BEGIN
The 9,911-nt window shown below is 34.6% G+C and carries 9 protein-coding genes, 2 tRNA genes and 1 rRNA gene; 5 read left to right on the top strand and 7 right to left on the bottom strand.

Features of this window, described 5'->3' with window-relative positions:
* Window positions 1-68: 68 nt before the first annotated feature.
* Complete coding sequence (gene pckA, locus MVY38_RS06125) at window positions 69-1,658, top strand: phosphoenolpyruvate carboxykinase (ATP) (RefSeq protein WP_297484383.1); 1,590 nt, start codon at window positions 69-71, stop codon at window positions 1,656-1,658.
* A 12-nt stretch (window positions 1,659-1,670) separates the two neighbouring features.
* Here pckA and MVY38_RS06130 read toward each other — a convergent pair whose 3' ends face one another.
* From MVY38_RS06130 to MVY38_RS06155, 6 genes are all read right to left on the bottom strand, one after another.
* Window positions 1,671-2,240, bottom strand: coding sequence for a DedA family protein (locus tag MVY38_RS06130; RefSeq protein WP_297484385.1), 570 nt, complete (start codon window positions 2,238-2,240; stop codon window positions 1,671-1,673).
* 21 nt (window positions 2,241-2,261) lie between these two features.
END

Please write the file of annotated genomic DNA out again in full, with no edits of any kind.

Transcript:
The 9,911-nt window shown below is 34.6% G+C and carries 9 protein-coding genes, 2 tRNA genes and 1 rRNA gene; 5 read left to right on the top strand and 7 right to left on the bottom strand.

Features of this window, described 5'->3' with window-relative positions:
* Window positions 1-68: 68 nt before the first annotated feature.
* Complete coding sequence (gene pckA, locus MVY38_RS06125) at window positions 69-1,658, top strand: phosphoenolpyruvate carboxykinase (ATP) (RefSeq protein WP_297484383.1); 1,590 nt, start codon at window positions 69-71, stop codon at window positions 1,656-1,658.
* A 12-nt stretch (window positions 1,659-1,670) separates the two neighbouring features.
* Here pckA and MVY38_RS06130 read toward each other — a convergent pair whose 3' ends face one another.
* From MVY38_RS06130 to MVY38_RS06155, 6 genes are all read right to left on the bottom strand, one after another.
* Window positions 1,671-2,240, bottom strand: coding sequence for a DedA family protein (locus tag MVY38_RS06130; RefSeq protein WP_297484385.1), 570 nt, complete (start codon window positions 2,238-2,240; stop codon window positions 1,671-1,673).
* 21 nt (window positions 2,241-2,261) lie between these two features.